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Judge dismisses civil forfeiture suit against state prosecutors

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A Marion Superior judge has tossed a lawsuit against 78 county prosecutors being accused of breaking the law by not turning over seized assets from criminals to a school construction fund. In doing so, the judge expressed concern about the lack of reasoning and consistency demonstrated by prosecutors throughout the state.

Judge Tim Oakes issued a three-page ruling late Tuesday in State of Indiana Ex Rel Adam Lenkowsky v. Christopher E. Harvey, et. al., No. 49D13-1007-PL-031572, dismissing the plaintiff's claims because the state already knew about the forfeiture issue at the time the action was filed and because a civil forfeiture action doesn’t meet the meaning of “claim” outlined in Indiana Code 5-11-5.5-1(1).

State law currently allows law enforcement agencies to keep a portion of seized funds to cover "law enforcement costs" and give the rest to the common school fund geared toward construction costs. But the amounts are left to the discretion of each prosecutor and each has interpreted that differently.

Media reports have analyzed the variances in how this money is handled throughout the state. The issue sparked misconduct accusations against former Delaware County Prosecutor Mark McKinney, and a disciplinary action is currently pending before the Indiana Supreme Court.

Indianapolis attorney Paul Ogden filed the suit in Marion Superior Court Aug. 12 and it was unsealed after a required 120-day waiting period. The named plaintiff is a Marion County resident and attorney practicing at the same firm that filed the suit, and on behalf of the state he’s suing these county prosecutors because they violated state forfeiture law and the Indiana Constitution. This came as a qui tam action via the Indiana Claims Act, but the Indiana attorney general’s office declined and instead defended the prosecutors.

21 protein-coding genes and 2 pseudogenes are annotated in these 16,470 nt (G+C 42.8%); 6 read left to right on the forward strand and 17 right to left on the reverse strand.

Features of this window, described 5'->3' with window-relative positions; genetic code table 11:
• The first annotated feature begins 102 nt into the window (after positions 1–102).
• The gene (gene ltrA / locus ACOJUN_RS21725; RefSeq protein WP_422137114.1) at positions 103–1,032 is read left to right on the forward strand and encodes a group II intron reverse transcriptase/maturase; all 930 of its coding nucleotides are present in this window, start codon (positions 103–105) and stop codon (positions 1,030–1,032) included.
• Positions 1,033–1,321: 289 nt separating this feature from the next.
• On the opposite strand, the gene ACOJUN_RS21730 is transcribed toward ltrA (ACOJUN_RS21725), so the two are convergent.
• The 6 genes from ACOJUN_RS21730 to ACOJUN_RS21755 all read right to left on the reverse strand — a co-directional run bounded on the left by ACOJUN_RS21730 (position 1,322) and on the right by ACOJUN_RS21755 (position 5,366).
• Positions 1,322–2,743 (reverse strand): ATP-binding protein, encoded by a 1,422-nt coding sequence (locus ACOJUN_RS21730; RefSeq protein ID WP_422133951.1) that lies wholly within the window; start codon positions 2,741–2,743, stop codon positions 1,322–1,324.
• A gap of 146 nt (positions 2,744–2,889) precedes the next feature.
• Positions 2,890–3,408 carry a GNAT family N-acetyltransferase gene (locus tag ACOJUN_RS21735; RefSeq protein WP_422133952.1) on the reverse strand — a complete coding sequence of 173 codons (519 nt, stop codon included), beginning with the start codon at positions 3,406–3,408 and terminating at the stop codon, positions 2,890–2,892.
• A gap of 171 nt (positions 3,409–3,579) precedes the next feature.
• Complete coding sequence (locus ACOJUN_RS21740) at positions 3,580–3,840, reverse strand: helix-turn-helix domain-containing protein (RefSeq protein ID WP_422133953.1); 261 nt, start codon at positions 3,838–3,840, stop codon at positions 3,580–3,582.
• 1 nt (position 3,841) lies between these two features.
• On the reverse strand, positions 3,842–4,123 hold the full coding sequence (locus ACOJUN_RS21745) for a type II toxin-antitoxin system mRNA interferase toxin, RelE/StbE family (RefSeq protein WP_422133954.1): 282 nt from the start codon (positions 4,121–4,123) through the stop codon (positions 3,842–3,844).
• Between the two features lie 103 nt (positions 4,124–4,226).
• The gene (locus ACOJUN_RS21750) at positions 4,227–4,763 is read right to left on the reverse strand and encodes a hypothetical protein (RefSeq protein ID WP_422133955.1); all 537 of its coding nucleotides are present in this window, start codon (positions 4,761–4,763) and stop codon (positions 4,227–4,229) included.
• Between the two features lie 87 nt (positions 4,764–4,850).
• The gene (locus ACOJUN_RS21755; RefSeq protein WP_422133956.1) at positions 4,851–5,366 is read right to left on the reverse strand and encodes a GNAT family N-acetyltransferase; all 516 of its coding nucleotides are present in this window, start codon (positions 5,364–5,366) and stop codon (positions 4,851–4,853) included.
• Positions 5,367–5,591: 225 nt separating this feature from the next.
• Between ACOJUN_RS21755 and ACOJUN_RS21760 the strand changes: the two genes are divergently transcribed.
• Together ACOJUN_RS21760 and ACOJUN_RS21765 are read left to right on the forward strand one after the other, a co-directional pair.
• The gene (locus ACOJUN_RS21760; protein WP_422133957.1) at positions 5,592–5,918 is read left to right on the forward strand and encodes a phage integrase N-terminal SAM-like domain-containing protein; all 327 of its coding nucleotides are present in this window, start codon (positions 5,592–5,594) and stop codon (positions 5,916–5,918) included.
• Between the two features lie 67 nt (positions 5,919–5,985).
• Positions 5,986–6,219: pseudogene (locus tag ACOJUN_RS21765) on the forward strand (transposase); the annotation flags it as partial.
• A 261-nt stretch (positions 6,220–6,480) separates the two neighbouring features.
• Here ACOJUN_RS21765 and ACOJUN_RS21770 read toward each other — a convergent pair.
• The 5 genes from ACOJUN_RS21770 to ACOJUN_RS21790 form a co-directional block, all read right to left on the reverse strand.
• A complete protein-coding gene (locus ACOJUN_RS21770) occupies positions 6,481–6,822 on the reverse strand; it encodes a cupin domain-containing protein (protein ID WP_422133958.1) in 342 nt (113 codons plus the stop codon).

On Tuesday morning, just hours before the judge handed down his order dismissing this action, Attorney General Greg Zoeller spoke to a group of about 100 lawyers in Indianapolis on the Indiana Claims Act and how it enables private whistleblowers to file suit and expose fraud. Spokesman Bryan Corbin said the timing was coincidental as the speech was planned weeks ago, and it was by chance it fell on the same day as Judge Oakes ruled on the Lenkowsky case. The judge heard arguments on the case in January, before his decision this week granting the state’s motion to dismiss.

Pointing out that qui tam actions date back to when the government was being sold bad mules, Judge Oakes noted that the current Indiana Claims Act resembles the federal False Claims Act, specifically requiring that the state not know about a whistleblower issue at the time of filing. He also held that civil forfeitures or court judgment entries don’t fit the “claim” definition written into state statute.

“While Mr. Lenkowsky may have chosen the wrong legal mule to ride here to pursue this issue, the merits of the issue at the heart of the matter do not deserve to be ignored," the judge wrote. “Troubling to this Court is the relative lack of any logic or consistency in the assessment of law enforcement costs across the state if not in Marion County. Little, if any, logical assessment, much less consistent assessment, appear to enter the Prosecutors' minds as they determine their take for pursuing the forfeiture actions."

Judge Oakes referred to a recent non-binding attorney general opinion and some uncited state precedent, but said his simple reading of Article 8, Section 2 of the Indiana Constitution indicates that all forfeitures are covered and has few limits, if any.